A jury awarded Murray nearly $1 million, but a federal appeals court threw out that award and sent the case back for a new trial. It held that because the Sarbanes-Oxley Act bars companies like UBS from taking adverse employment actions to “discriminate against an employee … because of” that employee’s whistleblowing efforts, the district court should have required Murray to show that UBS had fired him because it had intended to retaliate against him.
In the Supreme Court, Murray contends that the court of appeals got it wrong. The Sarbanes-Oxley Act, he says, incorporates the framework Congress used for whistleblowers among airline workers, which only requires the employee to show that his whistleblowing contributed to the employer’s decision to fire him. If he can do that, the employee wins unless the employer can clearly show that it would have fired him even if he hadn’t been a whistleblower.
UBS counters that the interpretation by the court of appeals is correct: When it has interpreted other statutes containing language similar (if not identical) to the Sarbanes-Oxley Act, the Supreme Court “has consistently held that a plaintiff must show that his employer intended to treat him differently.” The two-step framework that Murray cites only addresses the question whether the whistleblowing caused the retaliation, UBS asserts; it does not eliminate the plaintiff’s burden to show that the employer intended to retaliate.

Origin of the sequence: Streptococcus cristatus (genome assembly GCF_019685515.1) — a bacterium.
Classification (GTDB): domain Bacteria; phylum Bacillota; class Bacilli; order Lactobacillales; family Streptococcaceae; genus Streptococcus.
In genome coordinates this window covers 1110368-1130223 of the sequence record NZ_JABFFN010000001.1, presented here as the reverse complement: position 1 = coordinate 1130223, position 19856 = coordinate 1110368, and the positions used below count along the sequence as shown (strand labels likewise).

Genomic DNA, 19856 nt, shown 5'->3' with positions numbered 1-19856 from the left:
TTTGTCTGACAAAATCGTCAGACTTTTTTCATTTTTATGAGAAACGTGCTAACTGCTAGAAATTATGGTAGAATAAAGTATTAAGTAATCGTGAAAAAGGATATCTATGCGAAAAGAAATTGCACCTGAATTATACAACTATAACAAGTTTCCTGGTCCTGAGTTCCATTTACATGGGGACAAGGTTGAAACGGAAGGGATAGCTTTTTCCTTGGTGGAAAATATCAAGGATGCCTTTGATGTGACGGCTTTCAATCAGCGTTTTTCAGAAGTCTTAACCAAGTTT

Oct. 10 is the only day in the court’s October session in which the justices will hear two arguments. After the oral argument in Murray, the court will make a rare foray into admiralty law, in Great Lakes Insurance v. Raiders Retreat Realty Co.
The dispute dates back to 2019, when a yacht owned by Raiders Retreat ran aground near Fort Lauderdale, Florida, sustaining at least $300,000 in damage. Great Lakes Insurance SE, which had insured the yacht, denied the claim submitted by Raiders Retreat. Although there had not been a fire on the yacht and the fire equipment had not been used, the insurance company explained that – in violation of the insurance policy – the yacht’s fire extinguishers had not been inspected or recertified.
Great Lakes went to federal court in Pennsylvania, seeking a ruling that the insurance policy was invalid. Raiders Retreat filed five counterclaims. But the district court dismissed the three counterclaims that were based on Pennsylvania law. It pointed to the policy’s choice-of-law provision, which indicated that New York law should apply to any dispute between Great Lakes and Raiders.